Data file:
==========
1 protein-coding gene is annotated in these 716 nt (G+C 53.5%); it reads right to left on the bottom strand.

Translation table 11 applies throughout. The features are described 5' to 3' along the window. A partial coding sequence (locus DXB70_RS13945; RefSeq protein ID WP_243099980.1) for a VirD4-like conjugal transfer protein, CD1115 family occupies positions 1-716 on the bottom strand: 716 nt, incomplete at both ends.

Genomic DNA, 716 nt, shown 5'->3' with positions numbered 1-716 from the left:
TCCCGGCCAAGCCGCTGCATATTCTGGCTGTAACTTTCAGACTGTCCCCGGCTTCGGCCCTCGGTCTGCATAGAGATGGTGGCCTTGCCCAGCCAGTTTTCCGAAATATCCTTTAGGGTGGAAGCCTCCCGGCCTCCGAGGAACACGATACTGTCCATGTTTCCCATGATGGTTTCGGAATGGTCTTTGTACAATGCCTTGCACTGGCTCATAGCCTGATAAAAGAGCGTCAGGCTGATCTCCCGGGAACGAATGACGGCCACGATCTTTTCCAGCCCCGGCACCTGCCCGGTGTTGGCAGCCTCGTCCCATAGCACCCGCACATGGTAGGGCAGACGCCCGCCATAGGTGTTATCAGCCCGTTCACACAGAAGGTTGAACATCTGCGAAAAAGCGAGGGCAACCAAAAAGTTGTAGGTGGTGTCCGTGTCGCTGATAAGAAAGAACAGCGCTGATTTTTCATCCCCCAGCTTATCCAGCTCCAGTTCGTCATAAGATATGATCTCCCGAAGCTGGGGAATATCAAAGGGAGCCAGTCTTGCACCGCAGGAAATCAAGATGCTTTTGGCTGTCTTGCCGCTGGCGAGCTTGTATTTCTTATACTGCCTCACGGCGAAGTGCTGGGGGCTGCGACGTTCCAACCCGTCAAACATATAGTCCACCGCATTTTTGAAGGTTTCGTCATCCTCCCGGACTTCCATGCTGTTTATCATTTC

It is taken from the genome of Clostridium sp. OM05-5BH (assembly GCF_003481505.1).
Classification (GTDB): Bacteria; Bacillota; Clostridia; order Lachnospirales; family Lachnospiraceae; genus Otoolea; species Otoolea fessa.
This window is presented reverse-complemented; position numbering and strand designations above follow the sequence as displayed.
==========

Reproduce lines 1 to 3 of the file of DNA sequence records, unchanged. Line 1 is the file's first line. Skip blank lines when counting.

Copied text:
1 protein-coding gene is annotated in these 716 nt (G+C 53.5%); it reads right to left on the bottom strand.

Translation table 11 applies throughout. The features are described 5' to 3' along the window. A partial coding sequence (locus DXB70_RS13945; RefSeq protein ID WP_243099980.1) for a VirD4-like conjugal transfer protein, CD1115 family occupies positions 1-716 on the bottom strand: 716 nt, incomplete at both ends.

Genomic DNA, 716 nt, shown 5'->3' with positions numbered 1-716 from the left: